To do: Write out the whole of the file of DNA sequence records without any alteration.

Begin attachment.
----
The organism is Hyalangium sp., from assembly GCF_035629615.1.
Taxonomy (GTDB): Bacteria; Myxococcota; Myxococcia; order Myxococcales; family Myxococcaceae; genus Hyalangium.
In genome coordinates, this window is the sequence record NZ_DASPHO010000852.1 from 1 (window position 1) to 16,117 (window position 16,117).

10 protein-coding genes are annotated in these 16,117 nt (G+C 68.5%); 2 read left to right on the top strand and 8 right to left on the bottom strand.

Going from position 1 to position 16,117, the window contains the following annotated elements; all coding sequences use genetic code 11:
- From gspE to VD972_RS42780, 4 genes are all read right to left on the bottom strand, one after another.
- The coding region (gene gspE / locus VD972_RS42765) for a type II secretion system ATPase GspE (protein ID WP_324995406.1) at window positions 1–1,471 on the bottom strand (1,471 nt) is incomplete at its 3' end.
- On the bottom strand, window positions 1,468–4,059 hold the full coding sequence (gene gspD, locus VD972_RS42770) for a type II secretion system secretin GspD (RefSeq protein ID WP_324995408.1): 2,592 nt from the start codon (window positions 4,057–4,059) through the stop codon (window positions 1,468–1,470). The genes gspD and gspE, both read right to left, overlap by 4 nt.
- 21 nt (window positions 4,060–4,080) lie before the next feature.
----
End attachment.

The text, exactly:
The organism is Hyalangium sp., from assembly GCF_035629615.1.
Taxonomy (GTDB): Bacteria; Myxococcota; Myxococcia; order Myxococcales; family Myxococcaceae; genus Hyalangium.
In genome coordinates, this window is the sequence record NZ_DASPHO010000852.1 from 1 (window position 1) to 16,117 (window position 16,117).

10 protein-coding genes are annotated in these 16,117 nt (G+C 68.5%); 2 read left to right on the top strand and 8 right to left on the bottom strand.

Going from position 1 to position 16,117, the window contains the following annotated elements; all coding sequences use genetic code 11:
- From gspE to VD972_RS42780, 4 genes are all read right to left on the bottom strand, one after another.
- The coding region (gene gspE / locus VD972_RS42765) for a type II secretion system ATPase GspE (protein ID WP_324995406.1) at window positions 1–1,471 on the bottom strand (1,471 nt) is incomplete at its 3' end.
- On the bottom strand, window positions 1,468–4,059 hold the full coding sequence (gene gspD, locus VD972_RS42770) for a type II secretion system secretin GspD (RefSeq protein ID WP_324995408.1): 2,592 nt from the start codon (window positions 4,057–4,059) through the stop codon (window positions 1,468–1,470). The genes gspD and gspE, both read right to left, overlap by 4 nt.
- 21 nt (window positions 4,060–4,080) lie before the next feature.